Average Kindle Book 6 Times More Expensive Than Self-Published Titles

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In 2010 there were zero self-published titles among Amazon's top 100 bestselling books. In 2011 there were 18. What is drawing customers to these books in such large numbers, many of which are from new authors?

Price, says a new report by Piotr Kowalczyk, on the e-book news site TeleRead. The average price of a self-published e-book was one-sixth that of the average of all books.

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Kowalczyk says that self-published titles are attracting a specific sort of customer: voracious readers who are particularly price sensitive. They buy books that are unknown, without any prompting, based mostly on price. When two top-selling self-published authors gained some celebrity for their impressive sales, the news didn't fuel more sales, because, Kowalczyk says, the people who buy these titles don't really care how much a book sells. Kowalczyk writes:

In June John Locke [was the first self-publisher to join] the Kindle Million Club. The news coverage was huge, smartly amplified by the author himself, who published the book How I Sold 1 Million eBooks in 5 Months! The problem is that it didn't help the sales. All books from Donovan Creed series were out from Top 100 in June (check Chart 4 for details). Usually the news like that helps.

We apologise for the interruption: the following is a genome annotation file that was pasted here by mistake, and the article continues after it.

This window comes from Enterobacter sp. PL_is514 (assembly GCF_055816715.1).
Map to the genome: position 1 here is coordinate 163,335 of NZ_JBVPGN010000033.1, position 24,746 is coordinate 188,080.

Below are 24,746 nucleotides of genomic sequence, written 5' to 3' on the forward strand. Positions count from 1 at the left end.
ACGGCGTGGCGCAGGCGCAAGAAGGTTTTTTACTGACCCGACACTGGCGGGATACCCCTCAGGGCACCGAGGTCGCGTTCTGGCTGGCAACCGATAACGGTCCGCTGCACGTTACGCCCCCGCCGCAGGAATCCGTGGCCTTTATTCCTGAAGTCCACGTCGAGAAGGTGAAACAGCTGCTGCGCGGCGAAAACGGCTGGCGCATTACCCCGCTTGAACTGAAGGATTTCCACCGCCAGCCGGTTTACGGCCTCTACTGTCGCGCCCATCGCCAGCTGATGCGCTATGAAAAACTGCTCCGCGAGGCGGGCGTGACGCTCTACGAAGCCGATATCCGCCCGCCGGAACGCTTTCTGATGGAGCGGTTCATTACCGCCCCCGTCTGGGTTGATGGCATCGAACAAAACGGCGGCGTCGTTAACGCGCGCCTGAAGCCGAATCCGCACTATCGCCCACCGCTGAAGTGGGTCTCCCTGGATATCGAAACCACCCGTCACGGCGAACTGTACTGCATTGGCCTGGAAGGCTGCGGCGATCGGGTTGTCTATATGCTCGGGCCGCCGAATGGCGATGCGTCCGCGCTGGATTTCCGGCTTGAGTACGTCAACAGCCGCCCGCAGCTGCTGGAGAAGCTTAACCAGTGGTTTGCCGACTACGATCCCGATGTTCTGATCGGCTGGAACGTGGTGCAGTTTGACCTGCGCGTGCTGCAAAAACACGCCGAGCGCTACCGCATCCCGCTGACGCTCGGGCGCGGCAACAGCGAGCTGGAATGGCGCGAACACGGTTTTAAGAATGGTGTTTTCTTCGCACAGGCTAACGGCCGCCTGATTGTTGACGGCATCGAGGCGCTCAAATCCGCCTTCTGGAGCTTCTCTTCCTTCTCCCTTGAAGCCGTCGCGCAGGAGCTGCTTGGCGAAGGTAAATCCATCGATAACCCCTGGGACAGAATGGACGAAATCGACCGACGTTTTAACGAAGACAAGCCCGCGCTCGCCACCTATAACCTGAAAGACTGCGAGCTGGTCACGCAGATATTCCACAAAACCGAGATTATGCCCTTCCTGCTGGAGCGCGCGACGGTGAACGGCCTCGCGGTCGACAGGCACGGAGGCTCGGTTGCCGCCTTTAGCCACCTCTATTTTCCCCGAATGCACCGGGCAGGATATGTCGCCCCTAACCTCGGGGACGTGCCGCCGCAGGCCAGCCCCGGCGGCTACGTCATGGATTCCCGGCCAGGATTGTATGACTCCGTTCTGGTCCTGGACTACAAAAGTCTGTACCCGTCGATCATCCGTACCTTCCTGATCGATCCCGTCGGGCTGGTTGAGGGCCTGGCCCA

Same thing happened to Darcie Chan. Her novel, The Mill River Recluse, was #2 in Kindle Store in October. At the beginning of December Amazon announced the best books of 2011 and The Mill River Recluse was the best-selling Kindle title of 2011. Was it reflected in sales? No. The ranking of the book in December was worse than in November (#29 vs #19). It doesn't mean the book was selling worse than in earlier months (December means much higher sales). It just says that a good recommendation - the sales proof - doesn't work.

The texture of the e-book market may change in 2012, Kowalczyk writes, because the prices of self-published and publishing house e-books are converging -- established authors are self-publishing at higher prices and, simultaneously, programs such as the Kindle Daily Deal and the free Amazon Prime e-books bring down prices from publishers. As the market shakes out in 2012, a clearer picture of the future of the book industry will emerge, but, Kowalczyk says, it won't be as exciting to watch.

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Rebecca J. Rosen is a senior editor at The Atlantic, where she oversees the Business Channel. She was previously an associate editor at The Wilson Quarterly.

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